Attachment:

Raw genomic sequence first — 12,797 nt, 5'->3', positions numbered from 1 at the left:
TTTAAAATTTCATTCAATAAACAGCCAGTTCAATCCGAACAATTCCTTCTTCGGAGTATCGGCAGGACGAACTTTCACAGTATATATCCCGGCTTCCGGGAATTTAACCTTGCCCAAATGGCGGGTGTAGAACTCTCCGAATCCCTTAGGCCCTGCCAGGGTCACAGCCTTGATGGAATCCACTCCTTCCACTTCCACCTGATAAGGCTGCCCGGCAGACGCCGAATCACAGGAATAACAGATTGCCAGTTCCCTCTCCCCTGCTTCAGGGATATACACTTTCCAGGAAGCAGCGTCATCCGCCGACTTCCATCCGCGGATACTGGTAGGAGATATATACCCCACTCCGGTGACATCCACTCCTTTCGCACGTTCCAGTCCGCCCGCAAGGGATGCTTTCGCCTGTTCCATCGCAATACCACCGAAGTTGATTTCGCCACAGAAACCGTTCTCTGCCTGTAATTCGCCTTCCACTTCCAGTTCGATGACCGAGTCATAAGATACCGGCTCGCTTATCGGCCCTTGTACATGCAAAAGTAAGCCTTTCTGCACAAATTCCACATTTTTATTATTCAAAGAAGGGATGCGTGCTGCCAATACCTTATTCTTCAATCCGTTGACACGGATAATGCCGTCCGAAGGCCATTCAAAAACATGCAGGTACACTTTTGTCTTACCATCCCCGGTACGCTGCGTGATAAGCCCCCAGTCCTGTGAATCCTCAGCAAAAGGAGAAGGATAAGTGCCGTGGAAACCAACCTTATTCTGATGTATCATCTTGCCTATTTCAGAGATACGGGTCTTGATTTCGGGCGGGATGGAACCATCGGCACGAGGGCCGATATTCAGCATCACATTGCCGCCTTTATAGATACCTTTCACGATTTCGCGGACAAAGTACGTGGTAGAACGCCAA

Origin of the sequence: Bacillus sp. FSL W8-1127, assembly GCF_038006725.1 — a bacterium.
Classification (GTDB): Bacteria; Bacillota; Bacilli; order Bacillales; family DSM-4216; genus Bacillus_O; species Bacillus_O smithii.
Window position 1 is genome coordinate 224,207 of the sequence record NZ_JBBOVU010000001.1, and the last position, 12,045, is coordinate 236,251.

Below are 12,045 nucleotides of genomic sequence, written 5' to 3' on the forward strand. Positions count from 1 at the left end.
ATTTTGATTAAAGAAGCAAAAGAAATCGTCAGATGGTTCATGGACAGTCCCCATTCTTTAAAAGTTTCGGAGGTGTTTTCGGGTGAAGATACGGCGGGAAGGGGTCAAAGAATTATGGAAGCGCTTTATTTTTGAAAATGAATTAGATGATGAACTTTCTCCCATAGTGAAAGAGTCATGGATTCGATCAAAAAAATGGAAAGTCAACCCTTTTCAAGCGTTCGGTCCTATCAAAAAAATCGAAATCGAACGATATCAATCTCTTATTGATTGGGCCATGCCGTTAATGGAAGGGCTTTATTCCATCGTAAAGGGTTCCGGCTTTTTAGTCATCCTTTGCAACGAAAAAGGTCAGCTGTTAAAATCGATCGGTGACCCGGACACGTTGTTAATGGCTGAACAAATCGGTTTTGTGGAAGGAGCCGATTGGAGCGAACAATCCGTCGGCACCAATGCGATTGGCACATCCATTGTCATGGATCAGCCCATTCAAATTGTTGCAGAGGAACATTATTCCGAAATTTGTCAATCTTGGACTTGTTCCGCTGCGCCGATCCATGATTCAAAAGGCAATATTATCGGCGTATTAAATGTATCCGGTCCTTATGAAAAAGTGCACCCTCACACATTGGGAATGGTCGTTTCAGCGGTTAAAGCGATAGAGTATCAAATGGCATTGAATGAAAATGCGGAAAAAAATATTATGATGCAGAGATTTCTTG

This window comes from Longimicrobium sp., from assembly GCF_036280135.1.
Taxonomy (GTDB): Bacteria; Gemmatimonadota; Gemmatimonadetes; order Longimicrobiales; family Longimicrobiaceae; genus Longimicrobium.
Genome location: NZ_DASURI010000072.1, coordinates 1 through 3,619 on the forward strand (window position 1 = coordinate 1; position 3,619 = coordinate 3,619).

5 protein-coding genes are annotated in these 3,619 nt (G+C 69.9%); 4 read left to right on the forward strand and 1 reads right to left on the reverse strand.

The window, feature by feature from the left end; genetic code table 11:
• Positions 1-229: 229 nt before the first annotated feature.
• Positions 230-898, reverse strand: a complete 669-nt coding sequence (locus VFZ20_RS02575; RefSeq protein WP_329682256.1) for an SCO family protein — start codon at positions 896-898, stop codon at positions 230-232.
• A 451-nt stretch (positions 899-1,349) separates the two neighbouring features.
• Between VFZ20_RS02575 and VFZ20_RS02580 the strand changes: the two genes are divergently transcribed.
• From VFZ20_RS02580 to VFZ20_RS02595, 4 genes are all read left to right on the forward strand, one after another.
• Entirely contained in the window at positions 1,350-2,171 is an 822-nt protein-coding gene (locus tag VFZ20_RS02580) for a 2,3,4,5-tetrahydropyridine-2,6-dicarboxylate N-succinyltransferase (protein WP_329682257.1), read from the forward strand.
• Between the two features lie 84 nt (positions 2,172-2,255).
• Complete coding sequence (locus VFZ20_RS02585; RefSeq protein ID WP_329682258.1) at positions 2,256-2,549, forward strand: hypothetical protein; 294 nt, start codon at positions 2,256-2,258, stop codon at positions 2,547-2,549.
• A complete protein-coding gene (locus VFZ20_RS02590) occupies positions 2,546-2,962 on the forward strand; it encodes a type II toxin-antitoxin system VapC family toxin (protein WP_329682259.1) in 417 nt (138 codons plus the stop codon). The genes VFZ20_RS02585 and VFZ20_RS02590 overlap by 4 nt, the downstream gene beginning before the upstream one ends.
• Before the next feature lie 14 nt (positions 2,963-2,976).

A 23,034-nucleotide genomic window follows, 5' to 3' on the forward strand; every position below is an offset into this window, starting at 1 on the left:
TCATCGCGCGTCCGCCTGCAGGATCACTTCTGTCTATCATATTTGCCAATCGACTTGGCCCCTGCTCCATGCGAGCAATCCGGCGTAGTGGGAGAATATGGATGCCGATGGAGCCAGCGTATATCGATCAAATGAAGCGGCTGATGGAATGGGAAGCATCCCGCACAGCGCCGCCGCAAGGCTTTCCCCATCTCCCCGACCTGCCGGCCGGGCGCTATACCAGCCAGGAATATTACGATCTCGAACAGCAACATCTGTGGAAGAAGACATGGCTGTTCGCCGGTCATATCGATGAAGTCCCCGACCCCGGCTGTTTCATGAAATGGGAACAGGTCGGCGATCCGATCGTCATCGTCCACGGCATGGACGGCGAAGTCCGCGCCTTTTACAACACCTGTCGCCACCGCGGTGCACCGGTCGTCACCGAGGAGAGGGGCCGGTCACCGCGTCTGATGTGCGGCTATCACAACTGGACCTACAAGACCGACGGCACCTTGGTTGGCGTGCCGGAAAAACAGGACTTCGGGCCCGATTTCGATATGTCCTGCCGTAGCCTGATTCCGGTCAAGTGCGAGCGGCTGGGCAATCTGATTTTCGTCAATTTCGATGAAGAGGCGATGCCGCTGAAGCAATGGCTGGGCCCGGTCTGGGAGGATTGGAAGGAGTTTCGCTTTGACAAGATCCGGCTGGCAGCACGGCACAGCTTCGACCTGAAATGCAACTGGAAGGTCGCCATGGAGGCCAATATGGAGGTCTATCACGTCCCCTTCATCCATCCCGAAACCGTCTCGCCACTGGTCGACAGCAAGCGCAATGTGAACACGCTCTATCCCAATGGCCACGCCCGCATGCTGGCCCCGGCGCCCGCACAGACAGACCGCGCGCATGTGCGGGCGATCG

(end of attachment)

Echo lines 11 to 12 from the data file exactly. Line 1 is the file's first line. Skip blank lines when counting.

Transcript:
5 protein-coding genes are annotated in these 3,619 nt (G+C 69.9%); 4 read left to right on the forward strand and 1 reads right to left on the reverse strand.

The window, feature by feature from the left end; genetic code table 11: